Exons and Protein Modules

Abstract

Modules are versatile protein domains that are frequently used as building blocks in the construction of diverse multidomain proteins. The degree of versatility or promiscuity of protein modules is usually defined as the number of distinct domain architectures in which they are present or the number of domain types with which they are associated in diverse multidomain proteins. The assembly of multidomain proteins from modules is facilitated by recombination in introns flanking the exons that encode the modules, but it may also occur by recombination in exons or through cotranscription and fusion of tandem genes. Protein modules that frequently participate in domain‐shuffling events (that is, moved from one genomic location to the other) are usually referred to as mobile domains.

Key Concepts:

  • Domain types that are frequently used as building blocks of multidomain proteins are usually referred to as protein modules.

  • The degree of versatility or promiscuity of protein modules may be defined as the number of distinct domain architectures in which it is present or the number of domain types with which it is associated in diverse proteins.

  • Protein modules that frequently participate in domain‐shuffling events (that is, moved from one genomic location to the other) are usually referred to as mobile domains.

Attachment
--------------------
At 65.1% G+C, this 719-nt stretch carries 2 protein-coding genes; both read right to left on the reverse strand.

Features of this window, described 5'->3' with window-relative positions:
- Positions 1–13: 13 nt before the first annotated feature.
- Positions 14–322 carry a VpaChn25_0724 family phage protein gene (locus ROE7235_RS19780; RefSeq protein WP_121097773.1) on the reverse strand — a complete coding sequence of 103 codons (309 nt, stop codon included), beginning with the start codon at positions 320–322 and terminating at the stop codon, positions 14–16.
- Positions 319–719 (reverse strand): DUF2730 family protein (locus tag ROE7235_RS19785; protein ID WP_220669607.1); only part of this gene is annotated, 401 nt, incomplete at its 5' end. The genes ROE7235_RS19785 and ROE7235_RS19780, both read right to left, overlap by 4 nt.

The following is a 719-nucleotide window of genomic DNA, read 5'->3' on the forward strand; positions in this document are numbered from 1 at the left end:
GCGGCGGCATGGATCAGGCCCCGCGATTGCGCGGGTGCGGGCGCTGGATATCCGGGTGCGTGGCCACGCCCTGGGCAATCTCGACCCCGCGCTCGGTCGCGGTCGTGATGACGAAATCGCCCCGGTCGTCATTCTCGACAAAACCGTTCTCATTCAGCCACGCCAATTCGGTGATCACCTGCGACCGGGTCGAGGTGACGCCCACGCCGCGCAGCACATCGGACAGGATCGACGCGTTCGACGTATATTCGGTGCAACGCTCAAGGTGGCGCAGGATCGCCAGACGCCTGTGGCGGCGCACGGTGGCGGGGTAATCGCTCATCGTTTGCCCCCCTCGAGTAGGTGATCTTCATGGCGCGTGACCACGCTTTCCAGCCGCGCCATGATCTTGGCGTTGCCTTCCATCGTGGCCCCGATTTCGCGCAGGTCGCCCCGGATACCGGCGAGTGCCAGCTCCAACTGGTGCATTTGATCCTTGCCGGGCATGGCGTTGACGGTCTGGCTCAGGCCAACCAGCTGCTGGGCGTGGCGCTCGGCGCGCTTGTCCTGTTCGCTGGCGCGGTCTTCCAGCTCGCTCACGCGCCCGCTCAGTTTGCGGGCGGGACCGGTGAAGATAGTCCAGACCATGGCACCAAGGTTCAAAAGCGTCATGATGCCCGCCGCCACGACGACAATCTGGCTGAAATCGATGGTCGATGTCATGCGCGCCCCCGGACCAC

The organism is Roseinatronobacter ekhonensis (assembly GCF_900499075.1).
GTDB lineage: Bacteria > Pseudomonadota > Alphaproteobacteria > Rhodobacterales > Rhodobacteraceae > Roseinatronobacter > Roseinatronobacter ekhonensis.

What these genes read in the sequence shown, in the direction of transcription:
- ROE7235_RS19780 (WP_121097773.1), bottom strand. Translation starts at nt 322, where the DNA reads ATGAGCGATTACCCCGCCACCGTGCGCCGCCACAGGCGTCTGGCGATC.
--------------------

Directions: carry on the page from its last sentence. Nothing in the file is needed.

• Protein modules flanked by introns of identical phase are exceptionally mobile because their shuffling is facilitated by intronic recombination.

  • Although assembly of multidomain proteins from modules is facilitated by recombination in introns it may also occur by recombination in exons.

Keywords: domain; module; multidomain protein; intronic recombination; exonic recombination; chimeric gene

Figure 1.

Modular structure and building blocks of some proteases of blood coagulation and fibrinolysis. The hatched bars represent the trypsin homologue serine protease domain. The box shows the schemes of vitamin K‐dependent calcium‐binding module (C), kringle module (K), growth factor module (G) and finger module (F). Reprinted from Patthy . with permission of Elsevier.

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Further Reading

Finn RD, Mistry J, Schuster‐Bockler B et al. (2006) Pfam: clans, web tools and services. Nucleic Acids Research 34(Database issue): D247–D251.

Letunic I, Copley RR, Pils B et al. (2006) SMART 5: domains in the context of genomes and networks. Nucleic Acids Research 34(Database issue): D257–D260.

Mulder NJ, Apweiler R, Attwood TK et al. (2007) New developments in the InterPro database. Nucleic Acids Research 35(Database issue): D224–D228.

Nagy A and Patthy L (2011) Reassessing domain architecture evolution of metazoan proteins: the contribution of different evolutionary mechanisms. Genes 2: 578–598.

Patthy L (2007) Protein Evolution. Oxford: Blackwell Science.

Web Links

EMBL‐EBI European Bioinformatics Database: Interpro database. http://www.ebi.ac.uk/interpro/

Pfam: Protein families database of alignments and HMMs. http://www.sanger.ac.uk/Software/Pfam/

SMART: simple modular architecture research tool. http://smart.embl‐heidelberg.de/

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How to Cite close
Patthy, László(Feb 2013) Exons and Protein Modules. In: eLS. John Wiley & Sons Ltd, Chichester. http://www.els.net [doi: 10.1002/9780470015902.a0005086.pub3]